Although HBV has a circular DNA genome that is partially double stranded, it replicates by means of an RNA intermediate. The process is catalyzed by a translation product of the polymerase open reading frame that has reverse transcriptase activity. The enzyme is found in association with the virion and achieves a high rate of nucleotide misincorporation during transcription because such enzymes lack proofreading activity. The virus is remarkable for its efficient use of nucleic acid because the genome is only 3.2 kb long and yet it encodes four groups of proteins and their regulatory elements (1). This is achieved in some regions by reading the sequence through different frames to direct the synthesis of distinct proteins from the same genetic material. Only a few of the mutations that occur during the normal replication cycle therefore permit the entry of a new virus to the pool for natural selection. Nevertheless, patients with chronic hepatitis have been shown to have viruses with different sequences cocirculating, and some regions of the genome are poorly conserved between different isolates (2).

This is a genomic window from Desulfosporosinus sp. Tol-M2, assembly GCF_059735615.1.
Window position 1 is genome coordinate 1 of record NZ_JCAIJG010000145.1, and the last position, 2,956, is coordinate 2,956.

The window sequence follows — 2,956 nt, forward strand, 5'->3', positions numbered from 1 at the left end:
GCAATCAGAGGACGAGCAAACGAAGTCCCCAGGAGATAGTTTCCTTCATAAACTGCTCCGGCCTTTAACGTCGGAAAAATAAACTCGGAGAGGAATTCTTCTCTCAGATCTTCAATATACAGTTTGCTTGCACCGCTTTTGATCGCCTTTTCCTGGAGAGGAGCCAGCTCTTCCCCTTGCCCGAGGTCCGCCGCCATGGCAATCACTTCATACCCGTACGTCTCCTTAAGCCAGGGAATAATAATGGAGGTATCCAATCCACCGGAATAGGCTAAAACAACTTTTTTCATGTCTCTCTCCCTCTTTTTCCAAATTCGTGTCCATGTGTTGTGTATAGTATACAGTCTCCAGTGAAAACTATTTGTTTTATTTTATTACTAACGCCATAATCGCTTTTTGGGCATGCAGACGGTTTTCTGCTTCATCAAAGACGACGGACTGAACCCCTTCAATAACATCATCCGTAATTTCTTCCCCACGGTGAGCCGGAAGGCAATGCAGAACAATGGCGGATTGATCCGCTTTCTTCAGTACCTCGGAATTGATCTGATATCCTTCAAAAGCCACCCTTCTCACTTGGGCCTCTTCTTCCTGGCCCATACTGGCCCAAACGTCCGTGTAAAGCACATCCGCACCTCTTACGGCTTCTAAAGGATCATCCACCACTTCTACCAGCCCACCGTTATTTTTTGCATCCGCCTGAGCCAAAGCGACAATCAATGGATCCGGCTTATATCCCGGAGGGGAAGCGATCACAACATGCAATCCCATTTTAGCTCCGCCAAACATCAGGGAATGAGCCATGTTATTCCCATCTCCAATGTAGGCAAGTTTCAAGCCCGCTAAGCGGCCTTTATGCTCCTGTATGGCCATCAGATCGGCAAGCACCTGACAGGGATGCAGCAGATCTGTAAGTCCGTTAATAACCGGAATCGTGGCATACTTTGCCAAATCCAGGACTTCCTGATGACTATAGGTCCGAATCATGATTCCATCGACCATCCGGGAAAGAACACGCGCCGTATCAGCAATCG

The existence of patients with evidence of HBV replication but no evidence of liver disease, both in the early phase of acute infection (3) and in some chronic infections (4), has led to the suggestion that the virus is not directly cytopathic but that it is the immune response to infected liver cells that causes the hepatitis (5). The development of polymerase chain reaction (PCR) sequencing techniques has allowed us to determine whether sequence variation occurs under host selection and offers an explanation for the variable outcome of HBV infection.